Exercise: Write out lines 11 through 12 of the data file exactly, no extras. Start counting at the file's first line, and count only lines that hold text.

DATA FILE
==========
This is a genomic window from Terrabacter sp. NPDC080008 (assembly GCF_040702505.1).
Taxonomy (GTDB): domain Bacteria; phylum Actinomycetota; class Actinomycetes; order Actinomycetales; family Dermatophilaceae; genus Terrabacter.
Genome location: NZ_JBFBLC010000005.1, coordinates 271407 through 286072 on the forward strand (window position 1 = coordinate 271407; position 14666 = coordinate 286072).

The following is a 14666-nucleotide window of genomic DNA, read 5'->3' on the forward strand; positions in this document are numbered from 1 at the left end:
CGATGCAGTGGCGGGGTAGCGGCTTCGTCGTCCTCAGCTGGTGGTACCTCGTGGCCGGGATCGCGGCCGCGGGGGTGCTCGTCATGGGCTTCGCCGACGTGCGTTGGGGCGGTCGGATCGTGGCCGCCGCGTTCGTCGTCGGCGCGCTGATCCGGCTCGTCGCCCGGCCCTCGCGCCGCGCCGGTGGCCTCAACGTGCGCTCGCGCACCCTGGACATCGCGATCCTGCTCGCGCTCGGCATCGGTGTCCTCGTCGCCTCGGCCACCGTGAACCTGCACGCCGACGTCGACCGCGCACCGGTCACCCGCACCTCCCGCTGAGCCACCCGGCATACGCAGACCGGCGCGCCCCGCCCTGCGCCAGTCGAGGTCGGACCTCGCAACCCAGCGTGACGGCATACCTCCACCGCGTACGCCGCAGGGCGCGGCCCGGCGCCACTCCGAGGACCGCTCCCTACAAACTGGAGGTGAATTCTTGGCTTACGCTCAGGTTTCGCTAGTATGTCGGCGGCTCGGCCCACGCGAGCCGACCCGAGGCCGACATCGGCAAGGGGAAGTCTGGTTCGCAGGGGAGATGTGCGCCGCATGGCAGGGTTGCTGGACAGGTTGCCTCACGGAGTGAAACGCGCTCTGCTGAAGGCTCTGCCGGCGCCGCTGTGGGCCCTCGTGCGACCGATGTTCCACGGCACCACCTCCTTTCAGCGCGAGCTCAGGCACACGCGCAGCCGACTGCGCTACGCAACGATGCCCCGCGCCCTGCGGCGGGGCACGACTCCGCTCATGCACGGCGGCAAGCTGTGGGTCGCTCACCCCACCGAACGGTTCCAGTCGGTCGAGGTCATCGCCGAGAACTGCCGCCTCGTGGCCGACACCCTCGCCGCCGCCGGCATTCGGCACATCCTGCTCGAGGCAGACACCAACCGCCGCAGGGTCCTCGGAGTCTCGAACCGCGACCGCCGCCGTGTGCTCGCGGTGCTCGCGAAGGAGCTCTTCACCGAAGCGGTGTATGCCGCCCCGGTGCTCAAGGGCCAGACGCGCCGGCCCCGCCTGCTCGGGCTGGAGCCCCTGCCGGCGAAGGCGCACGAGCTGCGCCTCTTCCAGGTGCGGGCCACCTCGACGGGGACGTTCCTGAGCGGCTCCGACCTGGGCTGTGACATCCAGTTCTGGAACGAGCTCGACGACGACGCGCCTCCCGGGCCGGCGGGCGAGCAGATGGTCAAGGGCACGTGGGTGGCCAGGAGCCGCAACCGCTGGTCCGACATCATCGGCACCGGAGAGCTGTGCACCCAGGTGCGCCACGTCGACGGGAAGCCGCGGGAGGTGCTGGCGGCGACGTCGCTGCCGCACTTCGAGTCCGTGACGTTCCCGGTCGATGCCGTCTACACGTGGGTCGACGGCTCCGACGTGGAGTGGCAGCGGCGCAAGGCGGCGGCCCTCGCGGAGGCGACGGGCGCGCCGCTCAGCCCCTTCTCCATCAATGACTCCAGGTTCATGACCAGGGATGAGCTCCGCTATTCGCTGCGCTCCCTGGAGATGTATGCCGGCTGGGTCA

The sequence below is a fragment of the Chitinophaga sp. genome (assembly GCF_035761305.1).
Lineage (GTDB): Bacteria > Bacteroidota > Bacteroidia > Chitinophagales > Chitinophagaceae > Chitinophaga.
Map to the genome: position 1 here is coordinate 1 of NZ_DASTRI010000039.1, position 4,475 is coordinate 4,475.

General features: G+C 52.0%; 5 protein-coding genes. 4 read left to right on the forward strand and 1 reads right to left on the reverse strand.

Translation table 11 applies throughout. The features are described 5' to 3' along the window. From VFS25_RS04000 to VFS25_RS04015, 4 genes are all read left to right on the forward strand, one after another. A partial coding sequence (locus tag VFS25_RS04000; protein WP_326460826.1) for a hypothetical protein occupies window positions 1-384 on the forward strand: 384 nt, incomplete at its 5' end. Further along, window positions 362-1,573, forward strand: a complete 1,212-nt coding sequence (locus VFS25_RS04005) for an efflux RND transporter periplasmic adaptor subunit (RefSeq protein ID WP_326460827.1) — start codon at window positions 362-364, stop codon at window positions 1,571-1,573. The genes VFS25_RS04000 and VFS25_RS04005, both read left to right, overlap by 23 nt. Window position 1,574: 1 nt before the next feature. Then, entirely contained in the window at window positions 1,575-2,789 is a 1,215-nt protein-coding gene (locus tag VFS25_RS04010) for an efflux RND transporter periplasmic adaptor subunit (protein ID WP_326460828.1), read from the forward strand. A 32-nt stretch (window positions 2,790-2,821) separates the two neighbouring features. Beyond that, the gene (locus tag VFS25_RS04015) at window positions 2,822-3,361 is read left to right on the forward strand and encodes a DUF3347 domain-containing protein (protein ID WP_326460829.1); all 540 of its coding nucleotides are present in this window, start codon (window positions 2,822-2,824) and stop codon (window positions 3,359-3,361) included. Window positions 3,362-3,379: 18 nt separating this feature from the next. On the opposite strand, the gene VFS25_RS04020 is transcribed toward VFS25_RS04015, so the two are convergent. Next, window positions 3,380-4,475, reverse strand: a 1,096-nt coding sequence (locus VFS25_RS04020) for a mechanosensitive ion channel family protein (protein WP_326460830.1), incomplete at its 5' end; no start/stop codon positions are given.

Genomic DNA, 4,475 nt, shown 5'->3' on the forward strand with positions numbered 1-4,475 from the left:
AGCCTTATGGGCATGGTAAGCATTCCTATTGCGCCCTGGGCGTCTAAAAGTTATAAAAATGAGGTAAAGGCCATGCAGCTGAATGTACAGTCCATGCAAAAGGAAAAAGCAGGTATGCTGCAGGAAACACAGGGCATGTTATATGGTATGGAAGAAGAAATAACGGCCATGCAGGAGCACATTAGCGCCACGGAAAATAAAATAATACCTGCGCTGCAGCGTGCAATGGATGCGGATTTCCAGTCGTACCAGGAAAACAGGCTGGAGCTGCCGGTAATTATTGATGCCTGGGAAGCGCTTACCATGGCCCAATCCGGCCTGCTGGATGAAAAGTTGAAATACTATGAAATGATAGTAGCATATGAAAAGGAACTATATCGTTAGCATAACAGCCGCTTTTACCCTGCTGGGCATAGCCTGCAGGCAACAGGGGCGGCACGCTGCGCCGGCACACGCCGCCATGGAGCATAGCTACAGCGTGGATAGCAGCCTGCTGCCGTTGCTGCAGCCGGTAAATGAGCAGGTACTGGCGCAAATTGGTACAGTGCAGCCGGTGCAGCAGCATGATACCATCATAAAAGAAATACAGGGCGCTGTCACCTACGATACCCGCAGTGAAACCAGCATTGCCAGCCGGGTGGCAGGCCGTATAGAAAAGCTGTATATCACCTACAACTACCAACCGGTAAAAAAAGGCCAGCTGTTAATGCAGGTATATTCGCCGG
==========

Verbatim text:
Genomic DNA, 4,475 nt, shown 5'->3' on the forward strand with positions numbered 1-4,475 from the left:
AGCCTTATGGGCATGGTAAGCATTCCTATTGCGCCCTGGGCGTCTAAAAGTTATAAAAATGAGGTAAAGGCCATGCAGCTGAATGTACAGTCCATGCAAAAGGAAAAAGCAGGTATGCTGCAGGAAACACAGGGCATGTTATATGGTATGGAAGAAGAAATAACGGCCATGCAGGAGCACATTAGCGCCACGGAAAATAAAATAATACCTGCGCTGCAGCGTGCAATGGATGCGGATTTCCAGTCGTACCAGGAAAACAGGCTGGAGCTGCCGGTAATTATTGATGCCTGGGAAGCGCTTACCATGGCCCAATCCGGCCTGCTGGATGAAAAGTTGAAATACTATGAAATGATAGTAGCATATGAAAAGGAACTATATCGTTAGCATAACAGCCGCTTTTACCCTGCTGGGCATAGCCTGCAGGCAACAGGGGCGGCACGCTGCGCCGGCACACGCCGCCATGGAGCATAGCTACAGCGTGGATAGCAGCCTGCTGCCGTTGCTGCAGCCGGTAAATGAGCAGGTACTGGCGCAAATTGGTACAGTGCAGCCGGTGCAGCAGCATGATACCATCATAAAAGAAATACAGGGCGCTGTCACCTACGATACCCGCAGTGAAACCAGCATTGCCAGCCGGGTGGCAGGCCGTATAGAAAAGCTGTATATCACCTACAACTACCAACCGGTAAAAAAAGGCCAGCTGTTAATGCAGGTATATTCGCCGG